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Homepage>BS Standards>19 TESTING>19.120 Particle size analysis. Sieving>21/30429441 DC BS ISO 20998-2. Measurement and characterization of particles by acoustic methods Part 2. Guidelines for linear theory
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immediate downloadReleased: 2021-07-20
21/30429441 DC BS ISO 20998-2. Measurement and characterization of particles by acoustic methods Part 2. Guidelines for linear theory

21/30429441 DC

BS ISO 20998-2. Measurement and characterization of particles by acoustic methods Part 2. Guidelines for linear theory

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Standard number:21/30429441 DC
Pages:39
Released:2021-07-20
Status:Draft for Comment
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21/30429441 DC


This standard 21/30429441 DC BS ISO 20998-2. Measurement and characterization of particles by acoustic methods is classified in these ICS categories:
  • 19.120 Particle size analysis. Sieving

This standard describes ultrasonic attenuation spectroscopy methods for determining the size distributions of a particulate phase dispersed in a liquid at dilute concentrations, where the ultrasonic attenuation spectrum is a linear function of the particle volume fraction. In this regime particle-particle interactions are negligible. Colloids, dilute dispersions, and emulsions are within the scope of this standard. The typical particle size for such analysis ranges from 10 nm to 3 mm, although particles outside this range have also been successfully measured. For solid particles in suspension, size measurements can be made at concentrations typically ranging from 0,1 % by volume up to 5 % by volume, depending on the density contrast between the solid and liquid phases, the particle size, and the frequency range[ 9 ],[ 10 ]. For emulsions, measurements may be made at much higher concentrations. These ultrasonic methods can be used to monitor dynamic changes in the size distribution.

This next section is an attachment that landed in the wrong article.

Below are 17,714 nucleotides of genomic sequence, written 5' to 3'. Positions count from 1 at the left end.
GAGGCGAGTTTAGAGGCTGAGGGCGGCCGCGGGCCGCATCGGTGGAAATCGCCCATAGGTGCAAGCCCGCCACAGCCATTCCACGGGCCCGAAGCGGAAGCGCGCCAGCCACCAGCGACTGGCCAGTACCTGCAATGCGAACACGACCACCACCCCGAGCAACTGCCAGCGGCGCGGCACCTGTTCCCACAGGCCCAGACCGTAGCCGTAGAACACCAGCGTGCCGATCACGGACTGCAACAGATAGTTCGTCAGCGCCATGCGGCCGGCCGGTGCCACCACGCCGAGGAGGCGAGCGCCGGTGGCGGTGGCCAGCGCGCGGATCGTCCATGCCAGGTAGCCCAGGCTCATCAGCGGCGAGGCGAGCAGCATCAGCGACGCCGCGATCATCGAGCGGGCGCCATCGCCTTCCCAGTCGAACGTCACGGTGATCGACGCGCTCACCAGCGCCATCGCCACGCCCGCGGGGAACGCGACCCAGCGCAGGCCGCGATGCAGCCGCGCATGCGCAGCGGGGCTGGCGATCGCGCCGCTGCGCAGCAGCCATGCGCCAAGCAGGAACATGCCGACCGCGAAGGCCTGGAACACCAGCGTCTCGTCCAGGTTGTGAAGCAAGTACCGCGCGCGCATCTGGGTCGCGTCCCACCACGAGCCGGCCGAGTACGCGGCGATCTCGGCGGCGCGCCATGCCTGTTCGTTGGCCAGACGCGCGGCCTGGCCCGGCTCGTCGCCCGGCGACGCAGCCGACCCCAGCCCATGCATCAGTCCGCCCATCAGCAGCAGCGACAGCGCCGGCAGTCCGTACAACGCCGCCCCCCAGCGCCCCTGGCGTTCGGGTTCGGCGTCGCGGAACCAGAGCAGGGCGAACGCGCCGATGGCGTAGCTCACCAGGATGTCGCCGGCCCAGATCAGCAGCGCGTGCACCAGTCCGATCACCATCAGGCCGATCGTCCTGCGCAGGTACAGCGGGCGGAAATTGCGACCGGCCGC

While it is possible to determine the particle size distribution from either the attenuation spectrum or phase velocity spectrum, the use of attenuation data alone is recommended. The relative variation in phase velocity due to changing particle size is small compared to the mean velocity, so it is often difficult to determine the phase velocity with a high degree of accuracy, particularly at ambient temperature. Likewise, the combined use of attenuation and velocity spectra to determine the particle size is not recommended. The presence of measurement errors (i.e. “noise”) in the magnitude and phase spectra can increase the ill-posed nature of the problem and reduce the stability of the inversion.


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